Dean’s plan to inspire the community of Bonteheuwel and other communities to protests against self is targeting stereotypical representation even in music. “What is AKA saying anyway?”. Nothing”. A rhetorical question followed by an aphoristic answer. Dean holds the view that the youth of Bonteheuwel does not need music that has been passed as cool. He says that they have their own musicians that speak about what is happening in the community in not a condescending manner.
Dean’s obsession with reverting stereotypes that have been for many years now, stretching back from Apartheid into the new South Africa, been perpetuated by mainstream media fuels his very existence. When I interviewed him I got the sense that the passionate character he was in the interview is the same person that he is everyday. This is his reality and not something that wears when he it suits him.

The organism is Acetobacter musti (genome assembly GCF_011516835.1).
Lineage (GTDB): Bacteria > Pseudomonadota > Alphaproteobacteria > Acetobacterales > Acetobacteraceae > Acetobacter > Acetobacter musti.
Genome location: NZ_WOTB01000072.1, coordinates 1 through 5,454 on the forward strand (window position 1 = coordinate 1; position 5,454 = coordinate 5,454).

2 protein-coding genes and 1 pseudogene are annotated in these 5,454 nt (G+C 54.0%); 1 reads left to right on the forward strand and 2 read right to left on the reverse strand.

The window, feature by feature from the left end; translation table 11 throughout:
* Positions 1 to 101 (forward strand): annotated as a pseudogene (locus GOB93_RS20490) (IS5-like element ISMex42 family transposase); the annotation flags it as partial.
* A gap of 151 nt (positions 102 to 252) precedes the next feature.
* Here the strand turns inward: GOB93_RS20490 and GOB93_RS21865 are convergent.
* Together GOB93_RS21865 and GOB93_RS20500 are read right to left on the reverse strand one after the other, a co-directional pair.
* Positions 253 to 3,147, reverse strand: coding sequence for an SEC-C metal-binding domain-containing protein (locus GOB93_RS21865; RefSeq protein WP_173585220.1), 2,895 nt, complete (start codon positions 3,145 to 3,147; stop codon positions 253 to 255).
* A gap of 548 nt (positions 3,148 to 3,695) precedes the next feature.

The community’s reaction to the exhibition was interesting to witness. Only a few gathered to view the pictures. The majority peeped through windows and walked past so they can have a look. A group of teen boys gathered at a corner next to the exhibition and then disappeared without ever coming close. The music playing from the PA system was not interested in manipulating anyone to join the exhibition either. The onus is on you to make that decision.
On the day of the photo exhibition, a notice board was unveiled. The notice board hung on the wire separating Bonteheuwel from the train station. It is not fancy and it does not have to.
“Is the notice board to give us jobs?” asked a woman standing on the other side of the road.